arrest or is detained or restrained by the officers of the law he can claim the

Arrest or is detained or restrained by the officers

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arrest, or is detained or restrained by the officers of the law, he can claim the guarantee of his provisional liberty under the Bill of Rights, and he retains his right to bail unless he is charged with a capital offense, or with an offense punishable with reclusion perpetua or life imprisonment, and the evidence of his guilt is strong. Once it has been established that the evidence of guilt is strong, no right to bail shall be recognized. 9. FELICIANO vs PASICOLAN Facts: Feliciano, upon learning that an amended information charging him and 17 others of kidnapping with murder had been filed, and that a warrant for his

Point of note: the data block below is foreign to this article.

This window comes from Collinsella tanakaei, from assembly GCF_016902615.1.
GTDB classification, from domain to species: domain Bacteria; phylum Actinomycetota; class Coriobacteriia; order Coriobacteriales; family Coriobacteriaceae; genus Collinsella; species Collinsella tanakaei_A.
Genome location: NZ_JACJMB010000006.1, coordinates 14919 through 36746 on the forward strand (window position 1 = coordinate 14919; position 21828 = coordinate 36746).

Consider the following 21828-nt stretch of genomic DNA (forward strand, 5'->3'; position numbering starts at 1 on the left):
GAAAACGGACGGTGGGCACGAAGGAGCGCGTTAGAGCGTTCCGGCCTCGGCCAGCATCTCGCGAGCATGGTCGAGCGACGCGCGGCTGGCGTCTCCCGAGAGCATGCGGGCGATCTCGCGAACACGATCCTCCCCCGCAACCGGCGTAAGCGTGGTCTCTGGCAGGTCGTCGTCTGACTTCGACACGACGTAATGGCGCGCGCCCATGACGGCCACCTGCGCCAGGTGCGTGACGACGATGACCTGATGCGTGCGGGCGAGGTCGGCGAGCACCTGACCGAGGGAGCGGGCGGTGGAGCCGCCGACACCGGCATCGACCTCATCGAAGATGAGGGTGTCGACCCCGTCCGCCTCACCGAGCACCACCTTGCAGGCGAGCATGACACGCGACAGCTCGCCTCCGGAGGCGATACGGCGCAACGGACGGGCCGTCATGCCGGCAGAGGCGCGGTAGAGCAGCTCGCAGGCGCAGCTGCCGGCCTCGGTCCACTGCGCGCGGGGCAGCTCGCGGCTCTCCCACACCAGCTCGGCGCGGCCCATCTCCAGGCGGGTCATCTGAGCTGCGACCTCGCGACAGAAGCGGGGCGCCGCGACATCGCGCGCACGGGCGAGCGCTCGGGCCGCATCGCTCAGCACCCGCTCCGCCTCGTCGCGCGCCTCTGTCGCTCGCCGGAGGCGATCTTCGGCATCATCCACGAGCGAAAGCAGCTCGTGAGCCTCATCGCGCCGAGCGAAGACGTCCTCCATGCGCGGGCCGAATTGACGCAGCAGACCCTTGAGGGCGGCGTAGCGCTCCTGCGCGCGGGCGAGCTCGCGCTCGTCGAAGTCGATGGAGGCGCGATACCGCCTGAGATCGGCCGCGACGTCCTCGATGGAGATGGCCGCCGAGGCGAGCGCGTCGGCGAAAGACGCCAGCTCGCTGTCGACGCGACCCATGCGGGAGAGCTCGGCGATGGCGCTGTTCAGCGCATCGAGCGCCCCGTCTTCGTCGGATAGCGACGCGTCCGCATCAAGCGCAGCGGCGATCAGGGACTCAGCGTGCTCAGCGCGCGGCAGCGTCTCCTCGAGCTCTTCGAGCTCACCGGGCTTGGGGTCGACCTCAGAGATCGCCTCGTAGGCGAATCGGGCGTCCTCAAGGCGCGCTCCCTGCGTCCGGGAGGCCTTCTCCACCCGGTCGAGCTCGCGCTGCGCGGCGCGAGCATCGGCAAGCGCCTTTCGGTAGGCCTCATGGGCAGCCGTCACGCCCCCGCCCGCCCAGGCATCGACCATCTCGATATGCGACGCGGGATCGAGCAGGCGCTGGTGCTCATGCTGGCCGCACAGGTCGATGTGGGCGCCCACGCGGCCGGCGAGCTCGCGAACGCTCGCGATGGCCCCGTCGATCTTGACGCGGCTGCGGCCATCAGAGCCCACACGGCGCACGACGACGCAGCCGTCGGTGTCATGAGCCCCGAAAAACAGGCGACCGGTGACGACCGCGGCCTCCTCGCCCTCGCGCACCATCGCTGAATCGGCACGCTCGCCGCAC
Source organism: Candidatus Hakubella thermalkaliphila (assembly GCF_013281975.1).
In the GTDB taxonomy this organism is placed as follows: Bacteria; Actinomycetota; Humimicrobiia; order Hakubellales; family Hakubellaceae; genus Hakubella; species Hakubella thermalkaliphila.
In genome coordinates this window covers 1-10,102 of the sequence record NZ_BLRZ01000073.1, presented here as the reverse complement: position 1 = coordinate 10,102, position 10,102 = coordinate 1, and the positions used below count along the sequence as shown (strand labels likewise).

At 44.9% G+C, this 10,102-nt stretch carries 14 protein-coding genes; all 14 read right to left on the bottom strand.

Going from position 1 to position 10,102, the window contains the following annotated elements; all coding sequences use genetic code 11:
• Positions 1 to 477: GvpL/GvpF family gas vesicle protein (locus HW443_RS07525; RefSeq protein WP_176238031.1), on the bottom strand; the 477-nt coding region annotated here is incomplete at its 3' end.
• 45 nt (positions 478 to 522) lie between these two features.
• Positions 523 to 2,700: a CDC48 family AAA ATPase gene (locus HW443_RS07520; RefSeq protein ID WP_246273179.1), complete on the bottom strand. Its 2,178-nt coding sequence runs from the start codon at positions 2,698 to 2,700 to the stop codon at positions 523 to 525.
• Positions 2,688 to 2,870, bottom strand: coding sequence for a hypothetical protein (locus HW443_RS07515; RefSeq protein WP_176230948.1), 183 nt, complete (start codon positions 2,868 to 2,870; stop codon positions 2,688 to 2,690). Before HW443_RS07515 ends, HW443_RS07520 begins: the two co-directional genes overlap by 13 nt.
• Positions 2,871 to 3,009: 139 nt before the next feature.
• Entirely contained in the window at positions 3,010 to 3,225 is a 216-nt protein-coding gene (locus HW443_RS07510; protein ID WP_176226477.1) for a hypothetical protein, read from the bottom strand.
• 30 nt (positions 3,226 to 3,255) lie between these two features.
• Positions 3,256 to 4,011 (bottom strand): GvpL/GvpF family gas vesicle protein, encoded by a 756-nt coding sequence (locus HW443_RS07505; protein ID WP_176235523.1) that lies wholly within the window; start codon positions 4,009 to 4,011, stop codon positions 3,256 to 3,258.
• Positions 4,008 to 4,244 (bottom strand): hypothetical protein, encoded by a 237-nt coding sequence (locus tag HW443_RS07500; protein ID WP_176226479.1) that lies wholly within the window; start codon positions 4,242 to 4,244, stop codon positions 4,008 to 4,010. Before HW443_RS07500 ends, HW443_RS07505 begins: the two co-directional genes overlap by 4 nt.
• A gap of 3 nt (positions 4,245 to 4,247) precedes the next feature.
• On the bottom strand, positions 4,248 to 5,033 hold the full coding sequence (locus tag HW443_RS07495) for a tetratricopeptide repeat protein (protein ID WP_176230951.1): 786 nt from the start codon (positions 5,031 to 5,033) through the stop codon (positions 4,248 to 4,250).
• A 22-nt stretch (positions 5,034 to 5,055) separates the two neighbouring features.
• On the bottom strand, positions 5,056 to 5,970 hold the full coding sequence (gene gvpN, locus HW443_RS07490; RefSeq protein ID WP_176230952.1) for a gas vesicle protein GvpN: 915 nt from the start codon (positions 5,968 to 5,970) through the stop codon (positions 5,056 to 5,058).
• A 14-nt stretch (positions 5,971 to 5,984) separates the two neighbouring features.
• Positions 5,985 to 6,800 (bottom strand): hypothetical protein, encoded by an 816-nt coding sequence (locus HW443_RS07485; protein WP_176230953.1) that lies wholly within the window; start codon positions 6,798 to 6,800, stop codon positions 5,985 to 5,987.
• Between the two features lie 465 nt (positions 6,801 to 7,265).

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arrest had been issued, went into hiding. Without surrendering himself, he filed a motion through his lawyer in which he asks that the court fix at 10k the amount of the bail bond for his release pending trial. The Provincial Fiscal opposed this motion, on the ground that the filing was premature as Feliciano had not yet been arrested. CFI Judge Pasicolan dismissed Feliciano’s motion on the ground that "pending his arrest or surrender, Pablo Feliciano has not the right to ask this court to admit him to bail." Feliciano contends that the Constitution provides that “All persons shall before conviction be bailable by sufficient sureties, except those charged with capital offenses when evidence of guilt is strong.” It is further averred that the phrase "all persons” has been interpreted to mean "all persons, without distinction, whether formally charged or not yet so charged with any criminal offense." Therefore, mandamus lies to compel Judge Pasicolan to do so. ISSUE : Whether or not petitioner is entitled to bail? RULING: NO. The person applying for admission to bail should be in the custody of the law, or otherwise deprived of his liberty. Bail is defined under the Rules of Court as security “required and given for the release of a person who is in custody of the law” In the case of Herra Teehankee vs Rovira, this Court held that “According to this provision, the general rule is that any person, before being convicted of any criminal offense, shall be bailable, except when he is charged with a capital offense and the evidence of his guilt is strong. Of course, only those persons who have been either arrested, detained or otherwise deprived of their liberty will ever have occasion to seek the benefits of said provision.” And in the case of Manighas vs Luna, this Court held that “the right to bail only accrues when a person is arrested or deprived of his liberty. The purpose of bail is to secure one’s release and it would be incongruous to grant bail to one who is free. Thus, ‘bail is the security required and given for the release of a person who is in the custody of the law.’” Without surrendering himself, he filed the motion in which he asks that the court fix the amount of the bail bond for his release pending trial. It is, therefore, clear that the petitioner is a free man and is, under the jurisprudence, not entitled to admission to bail.
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